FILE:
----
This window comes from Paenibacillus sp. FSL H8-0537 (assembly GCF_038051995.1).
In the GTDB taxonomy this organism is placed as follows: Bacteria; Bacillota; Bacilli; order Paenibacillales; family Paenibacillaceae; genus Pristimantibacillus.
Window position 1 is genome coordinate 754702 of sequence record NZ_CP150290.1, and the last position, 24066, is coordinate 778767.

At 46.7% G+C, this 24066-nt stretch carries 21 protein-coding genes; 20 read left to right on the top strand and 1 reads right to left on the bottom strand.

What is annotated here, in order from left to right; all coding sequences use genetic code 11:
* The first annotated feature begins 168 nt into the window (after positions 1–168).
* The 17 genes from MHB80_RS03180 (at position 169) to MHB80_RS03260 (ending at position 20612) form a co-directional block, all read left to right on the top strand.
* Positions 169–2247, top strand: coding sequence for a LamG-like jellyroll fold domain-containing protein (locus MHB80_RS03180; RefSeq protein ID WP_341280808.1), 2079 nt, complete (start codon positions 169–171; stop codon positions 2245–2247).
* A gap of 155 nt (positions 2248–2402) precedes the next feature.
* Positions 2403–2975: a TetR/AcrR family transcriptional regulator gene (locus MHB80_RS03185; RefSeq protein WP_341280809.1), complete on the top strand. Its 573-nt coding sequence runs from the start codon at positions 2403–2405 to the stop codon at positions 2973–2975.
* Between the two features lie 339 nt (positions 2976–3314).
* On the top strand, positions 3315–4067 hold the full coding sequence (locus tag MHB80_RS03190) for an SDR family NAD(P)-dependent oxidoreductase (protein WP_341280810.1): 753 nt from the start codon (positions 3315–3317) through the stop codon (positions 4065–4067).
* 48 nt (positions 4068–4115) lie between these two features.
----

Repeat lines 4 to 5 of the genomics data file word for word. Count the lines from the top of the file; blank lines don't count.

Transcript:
At 46.7% G+C, this 24066-nt stretch carries 21 protein-coding genes; 20 read left to right on the top strand and 1 reads right to left on the bottom strand.

What is annotated here, in order from left to right; all coding sequences use genetic code 11: